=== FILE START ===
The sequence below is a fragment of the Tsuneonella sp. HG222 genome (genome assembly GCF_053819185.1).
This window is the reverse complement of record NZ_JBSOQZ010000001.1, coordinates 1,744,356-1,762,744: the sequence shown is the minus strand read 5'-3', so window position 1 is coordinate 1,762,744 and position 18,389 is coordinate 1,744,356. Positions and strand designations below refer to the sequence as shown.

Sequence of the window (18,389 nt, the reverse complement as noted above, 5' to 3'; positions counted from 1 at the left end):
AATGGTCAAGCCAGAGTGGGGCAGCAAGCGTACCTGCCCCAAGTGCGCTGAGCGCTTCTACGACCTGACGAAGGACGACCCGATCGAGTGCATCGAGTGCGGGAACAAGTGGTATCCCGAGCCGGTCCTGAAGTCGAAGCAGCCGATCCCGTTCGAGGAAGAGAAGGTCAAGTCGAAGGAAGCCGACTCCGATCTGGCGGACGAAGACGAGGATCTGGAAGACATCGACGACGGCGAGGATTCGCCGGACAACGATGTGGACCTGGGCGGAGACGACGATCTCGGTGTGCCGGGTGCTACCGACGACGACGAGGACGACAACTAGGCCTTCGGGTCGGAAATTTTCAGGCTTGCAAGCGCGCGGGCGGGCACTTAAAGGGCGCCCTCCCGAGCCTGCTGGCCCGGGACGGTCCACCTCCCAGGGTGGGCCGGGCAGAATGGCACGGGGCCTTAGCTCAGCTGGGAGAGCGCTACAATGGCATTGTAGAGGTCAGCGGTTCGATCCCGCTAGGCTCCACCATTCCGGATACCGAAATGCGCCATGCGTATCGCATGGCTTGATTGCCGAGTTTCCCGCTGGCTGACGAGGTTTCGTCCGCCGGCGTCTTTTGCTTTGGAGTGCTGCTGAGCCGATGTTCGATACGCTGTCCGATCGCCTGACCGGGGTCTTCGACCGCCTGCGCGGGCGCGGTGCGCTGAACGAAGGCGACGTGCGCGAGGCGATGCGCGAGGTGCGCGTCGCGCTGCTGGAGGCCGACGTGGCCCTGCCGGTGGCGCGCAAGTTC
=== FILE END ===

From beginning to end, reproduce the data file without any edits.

The sequence below is a fragment of the Tsuneonella sp. HG222 genome (genome assembly GCF_053819185.1).
This window is the reverse complement of record NZ_JBSOQZ010000001.1, coordinates 1,744,356-1,762,744: the sequence shown is the minus strand read 5'-3', so window position 1 is coordinate 1,762,744 and position 18,389 is coordinate 1,744,356. Positions and strand designations below refer to the sequence as shown.

Sequence of the window (18,389 nt, the reverse complement as noted above, 5' to 3'; positions counted from 1 at the left end):
AATGGTCAAGCCAGAGTGGGGCAGCAAGCGTACCTGCCCCAAGTGCGCTGAGCGCTTCTACGACCTGACGAAGGACGACCCGATCGAGTGCATCGAGTGCGGGAACAAGTGGTATCCCGAGCCGGTCCTGAAGTCGAAGCAGCCGATCCCGTTCGAGGAAGAGAAGGTCAAGTCGAAGGAAGCCGACTCCGATCTGGCGGACGAAGACGAGGATCTGGAAGACATCGACGACGGCGAGGATTCGCCGGACAACGATGTGGACCTGGGCGGAGACGACGATCTCGGTGTGCCGGGTGCTACCGACGACGACGAGGACGACAACTAGGCCTTCGGGTCGGAAATTTTCAGGCTTGCAAGCGCGCGGGCGGGCACTTAAAGGGCGCCCTCCCGAGCCTGCTGGCCCGGGACGGTCCACCTCCCAGGGTGGGCCGGGCAGAATGGCACGGGGCCTTAGCTCAGCTGGGAGAGCGCTACAATGGCATTGTAGAGGTCAGCGGTTCGATCCCGCTAGGCTCCACCATTCCGGATACCGAAATGCGCCATGCGTATCGCATGGCTTGATTGCCGAGTTTCCCGCTGGCTGACGAGGTTTCGTCCGCCGGCGTCTTTTGCTTTGGAGTGCTGCTGAGCCGATGTTCGATACGCTGTCCGATCGCCTGACCGGGGTCTTCGACCGCCTGCGCGGGCGCGGTGCGCTGAACGAAGGCGACGTGCGCGAGGCGATGCGCGAGGTGCGCGTCGCGCTGCTGGAGGCCGACGTGGCCCTGCCGGTGGCGCGCAAGTTC